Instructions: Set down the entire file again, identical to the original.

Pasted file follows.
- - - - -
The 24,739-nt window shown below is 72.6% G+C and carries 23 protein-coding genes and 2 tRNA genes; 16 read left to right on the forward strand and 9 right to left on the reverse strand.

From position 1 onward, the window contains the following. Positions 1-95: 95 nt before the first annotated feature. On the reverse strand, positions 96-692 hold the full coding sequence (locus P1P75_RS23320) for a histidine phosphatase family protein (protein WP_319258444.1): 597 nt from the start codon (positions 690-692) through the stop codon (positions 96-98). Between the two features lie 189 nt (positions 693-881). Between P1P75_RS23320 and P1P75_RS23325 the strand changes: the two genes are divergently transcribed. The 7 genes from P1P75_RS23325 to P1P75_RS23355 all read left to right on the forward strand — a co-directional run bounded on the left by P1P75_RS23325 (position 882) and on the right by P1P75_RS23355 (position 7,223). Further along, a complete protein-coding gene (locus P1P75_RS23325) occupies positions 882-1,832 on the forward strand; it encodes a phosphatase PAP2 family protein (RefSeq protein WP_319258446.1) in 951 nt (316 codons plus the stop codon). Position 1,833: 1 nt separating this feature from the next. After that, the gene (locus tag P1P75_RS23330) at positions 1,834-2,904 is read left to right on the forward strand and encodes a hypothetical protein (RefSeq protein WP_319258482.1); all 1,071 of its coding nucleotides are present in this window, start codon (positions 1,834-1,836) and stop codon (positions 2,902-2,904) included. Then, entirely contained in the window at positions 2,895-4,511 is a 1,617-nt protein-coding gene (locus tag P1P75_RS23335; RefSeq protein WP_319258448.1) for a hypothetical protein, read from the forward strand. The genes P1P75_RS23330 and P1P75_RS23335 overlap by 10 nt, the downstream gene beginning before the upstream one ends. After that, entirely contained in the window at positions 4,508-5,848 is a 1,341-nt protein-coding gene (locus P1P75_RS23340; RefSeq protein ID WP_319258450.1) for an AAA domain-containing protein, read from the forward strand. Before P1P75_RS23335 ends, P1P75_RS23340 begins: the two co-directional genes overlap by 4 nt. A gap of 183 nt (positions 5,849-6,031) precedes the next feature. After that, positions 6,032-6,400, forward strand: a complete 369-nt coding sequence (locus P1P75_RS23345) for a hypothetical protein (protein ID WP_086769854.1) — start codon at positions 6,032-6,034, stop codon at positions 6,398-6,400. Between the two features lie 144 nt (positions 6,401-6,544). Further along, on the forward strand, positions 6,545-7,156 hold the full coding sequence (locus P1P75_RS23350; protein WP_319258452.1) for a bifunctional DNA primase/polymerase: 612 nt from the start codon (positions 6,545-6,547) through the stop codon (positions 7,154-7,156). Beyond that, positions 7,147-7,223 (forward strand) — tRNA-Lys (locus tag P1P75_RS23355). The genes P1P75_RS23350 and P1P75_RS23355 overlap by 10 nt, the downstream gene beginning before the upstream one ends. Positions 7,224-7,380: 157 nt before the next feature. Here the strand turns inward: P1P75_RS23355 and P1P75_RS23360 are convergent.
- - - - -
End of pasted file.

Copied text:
The 24,739-nt window shown below is 72.6% G+C and carries 23 protein-coding genes and 2 tRNA genes; 16 read left to right on the forward strand and 9 right to left on the reverse strand.

From position 1 onward, the window contains the following. Positions 1-95: 95 nt before the first annotated feature. On the reverse strand, positions 96-692 hold the full coding sequence (locus P1P75_RS23320) for a histidine phosphatase family protein (protein WP_319258444.1): 597 nt from the start codon (positions 690-692) through the stop codon (positions 96-98). Between the two features lie 189 nt (positions 693-881). Between P1P75_RS23320 and P1P75_RS23325 the strand changes: the two genes are divergently transcribed. The 7 genes from P1P75_RS23325 to P1P75_RS23355 all read left to right on the forward strand — a co-directional run bounded on the left by P1P75_RS23325 (position 882) and on the right by P1P75_RS23355 (position 7,223). Further along, a complete protein-coding gene (locus P1P75_RS23325) occupies positions 882-1,832 on the forward strand; it encodes a phosphatase PAP2 family protein (RefSeq protein WP_319258446.1) in 951 nt (316 codons plus the stop codon). Position 1,833: 1 nt separating this feature from the next. After that, the gene (locus tag P1P75_RS23330) at positions 1,834-2,904 is read left to right on the forward strand and encodes a hypothetical protein (RefSeq protein WP_319258482.1); all 1,071 of its coding nucleotides are present in this window, start codon (positions 1,834-1,836) and stop codon (positions 2,902-2,904) included. Then, entirely contained in the window at positions 2,895-4,511 is a 1,617-nt protein-coding gene (locus tag P1P75_RS23335; RefSeq protein WP_319258448.1) for a hypothetical protein, read from the forward strand. The genes P1P75_RS23330 and P1P75_RS23335 overlap by 10 nt, the downstream gene beginning before the upstream one ends. After that, entirely contained in the window at positions 4,508-5,848 is a 1,341-nt protein-coding gene (locus P1P75_RS23340; RefSeq protein ID WP_319258450.1) for an AAA domain-containing protein, read from the forward strand. Before P1P75_RS23335 ends, P1P75_RS23340 begins: the two co-directional genes overlap by 4 nt. A gap of 183 nt (positions 5,849-6,031) precedes the next feature. After that, positions 6,032-6,400, forward strand: a complete 369-nt coding sequence (locus P1P75_RS23345) for a hypothetical protein (protein ID WP_086769854.1) — start codon at positions 6,032-6,034, stop codon at positions 6,398-6,400. Between the two features lie 144 nt (positions 6,401-6,544). Further along, on the forward strand, positions 6,545-7,156 hold the full coding sequence (locus P1P75_RS23350; protein WP_319258452.1) for a bifunctional DNA primase/polymerase: 612 nt from the start codon (positions 6,545-6,547) through the stop codon (positions 7,154-7,156). Beyond that, positions 7,147-7,223 (forward strand) — tRNA-Lys (locus tag P1P75_RS23355). The genes P1P75_RS23350 and P1P75_RS23355 overlap by 10 nt, the downstream gene beginning before the upstream one ends. Positions 7,224-7,380: 157 nt before the next feature. Here the strand turns inward: P1P75_RS23355 and P1P75_RS23360 are convergent.